REVEREND ZEN - AAA/Rock/Blues/Jazz
2011/12 ASCAP Plus Award - NYC
2010/11 ASCAP Plus Award - NYC
2010 Semi Finalist Award UK Song Contest - London
2009/10 ASCAP Plus Award - NYC
2009/10 Best Artist Nominees ABC Radio's Fame Game Effigy Awards - Spain
2009/10 Best Song Nominees ABC Radio Networks Fame Games Effigy Awards - Spain
5 Finalist Awards 2009/10 ABC Radio's Fame Games Effigy Awards - Spain
2009 Semi Finalist Awards UK Song Contest - London
2009 Semi Finalist Award Australia Song Contest - Sydney
2008/09 ASCAP Plus Award - N.Y.C.
2008/09 Artist of the Year Nominees ABC Radio's Fame Games Effigy Awards - Spain
2008/09 Best Song Nominees ABC Radio's Fame Games Effigy Awards - Spain
7 Finalist Awards 2008/09 ABC Radio's Fame Games Effigy Awards - Spain
2008/09 Finalist Unisong International Song Contest - L.A.
2008 Artist of the Year Denver's Golden Wave Music Awards - Denver
2008 Best Song Nominee Los Angeles Music Awards - L.A.
2008 Best Song Nominee Toronto Exclusive Magazine Awards - Toronto
2008 Finalist France's 100% Song Contest - Paris
2008 Semi Finalist UK Song Contest - London
2008 Semi Finalist Australia Song Contest - Sydney
2007/08 Best Song ABC Radio's Fame Games Effigy Awards - Spain
5 Finalist Awards 2007/08 ABC Radio's Fame Games Effigy Awards
2007/08 ASCAP Plus Award Winner - N.Y.C.
2007/08 Finalist Unisong International Song Contest - L.A.
2007 Artist of the Year Los Angeles Music Awards - L.A.
4 Best Song Nominations 2007 Los Angeles Music Awards
2007 Artist of the Year WCH Radio - St. Louis
2006 Bronze Artist Award RGW Radio - Norfolk, U.K.
2006 Finalist VH1 Song of the Year Contest - Houston
REVEREND ZEN - BIO
Since the release of it's debut album, Angels, Blues & the Crying Moon, New York's Reverend Zen has received seventy music industry awards spanning a six year period.
Seamlessly blending rock, jazz and blues into their own singular vision VH1's Song of the Year Contest comments, “Listening to these songs you’re drawn in by their unique, vivid mirrors of human nature and emotion. Their lyrics and arrangements have the power to make you remember both the songs and their performances. This music is straight from the heart, with stand out guitar that’s perfectly executed and first rate production.”
You’ll hear this dedication and attention to detail in each exacting lyric and every well executed chord change. “Bandleader Jack Evans blends strong song writing with obviously accomplished musicianship.” remarks Rich Lepescu of Nebula Music Magazine. These are always timeless qualities in music. Reverend Zen not only reminds us of Steely Dan’s cleverness and listen ability, along with a healthy dose of the blues, but they also touch upon the catharsis of introspection heralded by the singer/songwriters. These traits and more are evident on the band’s slamming shuffle “The Boston Shakedown”, with its roguish twists and turns, and in the dark beauty of love lost on “Don’t Try To Tell Me” and “The One In Love”.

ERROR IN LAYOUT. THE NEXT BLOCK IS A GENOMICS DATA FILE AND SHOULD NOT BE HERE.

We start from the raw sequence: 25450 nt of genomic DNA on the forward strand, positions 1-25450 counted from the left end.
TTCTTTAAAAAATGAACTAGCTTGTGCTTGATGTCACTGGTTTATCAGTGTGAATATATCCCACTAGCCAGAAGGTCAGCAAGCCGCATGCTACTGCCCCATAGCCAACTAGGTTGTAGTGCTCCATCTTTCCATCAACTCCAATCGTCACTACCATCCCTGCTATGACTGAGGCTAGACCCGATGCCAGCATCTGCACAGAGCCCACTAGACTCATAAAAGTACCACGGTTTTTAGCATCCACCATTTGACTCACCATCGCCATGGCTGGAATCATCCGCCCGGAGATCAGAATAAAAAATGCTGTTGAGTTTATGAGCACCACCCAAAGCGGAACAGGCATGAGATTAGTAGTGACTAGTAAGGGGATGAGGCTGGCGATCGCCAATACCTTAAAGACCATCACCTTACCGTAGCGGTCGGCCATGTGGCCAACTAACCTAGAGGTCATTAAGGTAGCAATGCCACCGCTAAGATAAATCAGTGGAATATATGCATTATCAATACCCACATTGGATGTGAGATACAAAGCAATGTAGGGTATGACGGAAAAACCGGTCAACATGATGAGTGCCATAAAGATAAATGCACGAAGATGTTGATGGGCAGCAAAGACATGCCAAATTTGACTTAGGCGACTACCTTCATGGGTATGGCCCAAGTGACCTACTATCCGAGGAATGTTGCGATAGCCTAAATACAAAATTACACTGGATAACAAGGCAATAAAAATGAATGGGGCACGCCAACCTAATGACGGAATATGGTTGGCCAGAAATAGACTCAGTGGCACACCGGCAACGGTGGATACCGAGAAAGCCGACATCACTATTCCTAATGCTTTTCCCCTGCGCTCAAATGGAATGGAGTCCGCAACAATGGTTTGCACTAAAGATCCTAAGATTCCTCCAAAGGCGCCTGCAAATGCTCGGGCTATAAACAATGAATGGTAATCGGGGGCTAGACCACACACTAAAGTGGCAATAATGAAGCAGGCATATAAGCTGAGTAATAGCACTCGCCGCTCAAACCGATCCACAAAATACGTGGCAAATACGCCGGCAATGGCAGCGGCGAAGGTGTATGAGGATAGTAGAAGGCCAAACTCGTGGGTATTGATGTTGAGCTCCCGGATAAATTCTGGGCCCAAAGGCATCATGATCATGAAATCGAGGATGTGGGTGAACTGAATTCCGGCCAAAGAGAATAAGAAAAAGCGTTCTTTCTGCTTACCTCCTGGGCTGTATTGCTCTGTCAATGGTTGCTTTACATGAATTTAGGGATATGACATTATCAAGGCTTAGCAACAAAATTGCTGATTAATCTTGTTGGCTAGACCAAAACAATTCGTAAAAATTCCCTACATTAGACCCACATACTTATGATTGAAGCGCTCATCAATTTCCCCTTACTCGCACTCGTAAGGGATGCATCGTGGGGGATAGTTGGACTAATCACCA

Reverend Zen’s musical credentials are beyond question. The group’s musicians have a history of playing with the music greats, ranging from John Mayer, Eric Clapton and Bruce Springsteen to Stevie Wonder, Sheryll Crow, Donald Fagen, John Scofield, Elvis Costello, Shawn Colvin and Aretha Franklin. The band’s sound pays tribute to these influences, but also pushes musical boundaries mixing the funk laden wit of “Bad Attitude” and the burning “Boy Genius,” with the classic rock sound of “Magdalena” and it’s angelic folk tale of love found.
“Our influences span several genres,” says Evans, who names Miles Davis, James Brown, Joni Mitchell, Steely Dan, Bob Dylan, Sting and Claude Debussy among their favorites. “Still all of them inspire us with their spirit, eloquence and craft. They all seem to express themselves with conviction and humanity.” he concludes. Strands of Debussy and Mitchell can be heard flowing through Reverend Zen’s impressionistic ballad of love in question, “Only A Fool”, with the band again bridging musical idioms.
Such rich musical backgrounds coupled with their distinctive writing has helped Reverend Zen gain a reputation for thought provoking lyrics and no holds barred rhythms. Those qualities are never more evident than on their rocking, Enquirer like tales of an amusing psychotic “My Sigmund Freud” and “Her Love”, their haunting portrait of a woman’s emotional damage. It’s music for the thinking man’s head.
Resumes and platitudes aside Reverend Zen’s true genius lies in its music. Melodies that hang in your head like an old friend. Lyrics of wit, introspection and cultural commentary. Dead on drum tracks, bad ass guitar solos and subtleties that slowly reveal themselves.